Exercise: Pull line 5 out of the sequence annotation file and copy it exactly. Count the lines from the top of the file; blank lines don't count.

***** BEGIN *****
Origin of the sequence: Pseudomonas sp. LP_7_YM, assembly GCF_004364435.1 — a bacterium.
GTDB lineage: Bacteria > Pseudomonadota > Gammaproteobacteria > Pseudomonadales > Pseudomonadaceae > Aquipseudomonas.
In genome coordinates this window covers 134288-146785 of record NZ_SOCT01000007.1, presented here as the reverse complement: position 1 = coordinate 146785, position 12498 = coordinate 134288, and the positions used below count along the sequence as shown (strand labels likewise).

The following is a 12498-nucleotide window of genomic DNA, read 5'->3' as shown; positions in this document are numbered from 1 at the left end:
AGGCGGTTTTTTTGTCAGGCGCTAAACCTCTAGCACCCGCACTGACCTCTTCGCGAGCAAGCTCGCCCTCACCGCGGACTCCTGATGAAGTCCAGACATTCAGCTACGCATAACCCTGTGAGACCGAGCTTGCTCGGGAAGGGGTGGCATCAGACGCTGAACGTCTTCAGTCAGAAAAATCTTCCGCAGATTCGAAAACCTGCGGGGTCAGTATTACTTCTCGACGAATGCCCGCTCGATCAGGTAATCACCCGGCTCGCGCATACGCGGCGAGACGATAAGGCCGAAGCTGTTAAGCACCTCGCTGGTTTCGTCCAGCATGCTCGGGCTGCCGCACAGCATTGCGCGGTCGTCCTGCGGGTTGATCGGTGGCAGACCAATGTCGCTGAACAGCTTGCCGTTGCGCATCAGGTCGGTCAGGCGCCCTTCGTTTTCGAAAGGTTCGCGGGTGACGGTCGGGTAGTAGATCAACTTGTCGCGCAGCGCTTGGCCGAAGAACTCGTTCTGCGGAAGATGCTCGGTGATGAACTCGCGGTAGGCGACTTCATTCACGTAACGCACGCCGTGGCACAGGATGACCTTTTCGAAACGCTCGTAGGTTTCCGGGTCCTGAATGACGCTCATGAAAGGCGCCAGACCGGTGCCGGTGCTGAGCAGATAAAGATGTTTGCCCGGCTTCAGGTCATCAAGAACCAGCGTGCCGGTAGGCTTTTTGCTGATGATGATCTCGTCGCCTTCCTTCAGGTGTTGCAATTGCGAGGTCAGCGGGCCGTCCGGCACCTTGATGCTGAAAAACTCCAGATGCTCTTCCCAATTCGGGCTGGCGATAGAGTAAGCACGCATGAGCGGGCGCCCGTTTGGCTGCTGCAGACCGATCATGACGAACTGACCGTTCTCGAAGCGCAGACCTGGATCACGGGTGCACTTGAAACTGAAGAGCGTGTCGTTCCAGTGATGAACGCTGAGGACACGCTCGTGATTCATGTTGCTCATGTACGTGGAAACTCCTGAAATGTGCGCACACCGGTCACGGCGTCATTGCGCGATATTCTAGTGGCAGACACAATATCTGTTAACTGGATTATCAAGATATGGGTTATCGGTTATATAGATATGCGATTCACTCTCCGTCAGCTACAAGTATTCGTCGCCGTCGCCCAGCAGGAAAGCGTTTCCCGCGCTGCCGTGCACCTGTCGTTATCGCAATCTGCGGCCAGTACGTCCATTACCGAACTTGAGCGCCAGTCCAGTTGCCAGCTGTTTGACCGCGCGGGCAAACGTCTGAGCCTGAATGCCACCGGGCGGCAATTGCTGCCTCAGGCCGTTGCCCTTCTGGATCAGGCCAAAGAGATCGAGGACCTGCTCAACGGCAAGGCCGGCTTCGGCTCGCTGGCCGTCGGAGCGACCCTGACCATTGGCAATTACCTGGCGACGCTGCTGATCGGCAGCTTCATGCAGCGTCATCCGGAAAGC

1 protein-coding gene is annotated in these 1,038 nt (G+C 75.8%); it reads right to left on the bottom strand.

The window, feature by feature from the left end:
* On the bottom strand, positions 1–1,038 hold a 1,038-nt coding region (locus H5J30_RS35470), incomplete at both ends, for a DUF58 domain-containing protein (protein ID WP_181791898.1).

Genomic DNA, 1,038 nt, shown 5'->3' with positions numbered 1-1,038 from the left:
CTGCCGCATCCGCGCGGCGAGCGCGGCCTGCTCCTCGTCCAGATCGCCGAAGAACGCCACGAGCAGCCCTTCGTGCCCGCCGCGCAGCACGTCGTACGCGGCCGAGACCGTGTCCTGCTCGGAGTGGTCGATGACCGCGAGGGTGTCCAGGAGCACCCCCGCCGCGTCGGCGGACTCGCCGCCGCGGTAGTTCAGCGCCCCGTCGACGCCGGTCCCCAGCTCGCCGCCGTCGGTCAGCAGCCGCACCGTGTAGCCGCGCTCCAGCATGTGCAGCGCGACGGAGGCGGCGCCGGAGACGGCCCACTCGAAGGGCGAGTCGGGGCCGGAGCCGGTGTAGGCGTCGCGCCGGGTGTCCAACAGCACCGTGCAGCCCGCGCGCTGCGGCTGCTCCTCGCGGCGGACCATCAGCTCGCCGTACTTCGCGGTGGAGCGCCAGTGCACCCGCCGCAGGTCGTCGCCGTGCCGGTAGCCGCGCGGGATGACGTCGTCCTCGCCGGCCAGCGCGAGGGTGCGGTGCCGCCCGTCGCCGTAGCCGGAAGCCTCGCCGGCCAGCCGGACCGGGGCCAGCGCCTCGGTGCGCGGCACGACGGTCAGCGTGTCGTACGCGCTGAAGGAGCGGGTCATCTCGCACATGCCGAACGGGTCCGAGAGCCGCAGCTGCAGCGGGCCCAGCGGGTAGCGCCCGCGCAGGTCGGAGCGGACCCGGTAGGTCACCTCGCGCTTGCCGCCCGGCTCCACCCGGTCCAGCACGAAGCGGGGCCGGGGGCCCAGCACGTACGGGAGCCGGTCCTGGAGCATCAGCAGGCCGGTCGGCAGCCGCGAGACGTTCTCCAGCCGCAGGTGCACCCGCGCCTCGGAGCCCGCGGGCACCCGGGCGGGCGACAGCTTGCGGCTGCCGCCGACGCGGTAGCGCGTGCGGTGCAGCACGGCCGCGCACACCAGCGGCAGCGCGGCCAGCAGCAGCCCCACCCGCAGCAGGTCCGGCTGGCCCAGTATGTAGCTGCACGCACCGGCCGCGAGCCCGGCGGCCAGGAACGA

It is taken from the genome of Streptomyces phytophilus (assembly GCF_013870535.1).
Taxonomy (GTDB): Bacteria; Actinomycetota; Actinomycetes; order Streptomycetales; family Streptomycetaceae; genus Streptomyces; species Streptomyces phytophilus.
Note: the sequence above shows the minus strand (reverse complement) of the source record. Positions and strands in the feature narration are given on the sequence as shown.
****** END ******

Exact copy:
AGGCGGTTTTTTTGTCAGGCGCTAAACCTCTAGCACCCGCACTGACCTCTTCGCGAGCAAGCTCGCCCTCACCGCGGACTCCTGATGAAGTCCAGACATTCAGCTACGCATAACCCTGTGAGACCGAGCTTGCTCGGGAAGGGGTGGCATCAGACGCTGAACGTCTTCAGTCAGAAAAATCTTCCGCAGATTCGAAAACCTGCGGGGTCAGTATTACTTCTCGACGAATGCCCGCTCGATCAGGTAATCACCCGGCTCGCGCATACGCGGCGAGACGATAAGGCCGAAGCTGTTAAGCACCTCGCTGGTTTCGTCCAGCATGCTCGGGCTGCCGCACAGCATTGCGCGGTCGTCCTGCGGGTTGATCGGTGGCAGACCAATGTCGCTGAACAGCTTGCCGTTGCGCATCAGGTCGGTCAGGCGCCCTTCGTTTTCGAAAGGTTCGCGGGTGACGGTCGGGTAGTAGATCAACTTGTCGCGCAGCGCTTGGCCGAAGAACTCGTTCTGCGGAAGATGCTCGGTGATGAACTCGCGGTAGGCGACTTCATTCACGTAACGCACGCCGTGGCACAGGATGACCTTTTCGAAACGCTCGTAGGTTTCCGGGTCCTGAATGACGCTCATGAAAGGCGCCAGACCGGTGCCGGTGCTGAGCAGATAAAGATGTTTGCCCGGCTTCAGGTCATCAAGAACCAGCGTGCCGGTAGGCTTTTTGCTGATGATGATCTCGTCGCCTTCCTTCAGGTGTTGCAATTGCGAGGTCAGCGGGCCGTCCGGCACCTTGATGCTGAAAAACTCCAGATGCTCTTCCCAATTCGGGCTGGCGATAGAGTAAGCACGCATGAGCGGGCGCCCGTTTGGCTGCTGCAGACCGATCATGACGAACTGACCGTTCTCGAAGCGCAGACCTGGATCACGGGTGCACTTGAAACTGAAGAGCGTGTCGTTCCAGTGATGAACGCTGAGGACACGCTCGTGATTCATGTTGCTCATGTACGTGGAAACTCCTGAAATGTGCGCACACCGGTCACGGCGTCATTGCGCGATATTCTAGTGGCAGACACAATATCTGTTAACTGGATTATCAAGATATGGGTTATCGGTTATATAGATATGCGATTCACTCTCCGTCAGCTACAAGTATTCGTCGCCGTCGCCCAGCAGGAAAGCGTTTCCCGCGCTGCCGTGCACCTGTCGTTATCGCAATCTGCGGCCAGTACGTCCATTACCGAACTTGAGCGCCAGTCCAGTTGCCAGCTGTTTGACCGCGCGGGCAAACGTCTGAGCCTGAATGCCACCGGGCGGCAATTGCTGCCTCAGGCCGTTGCCCTTCTGGATCAGGCCAAAGAGATCGAGGACCTGCTCAACGGCAAGGCCGGCTTCGGCTCGCTGGCCGTCGGAGCGACCCTGACCATTGGCAATTACCTGGCGACGCTGCTGATCGGCAGCTTCATGCAGCGTCATCCGGAAAGC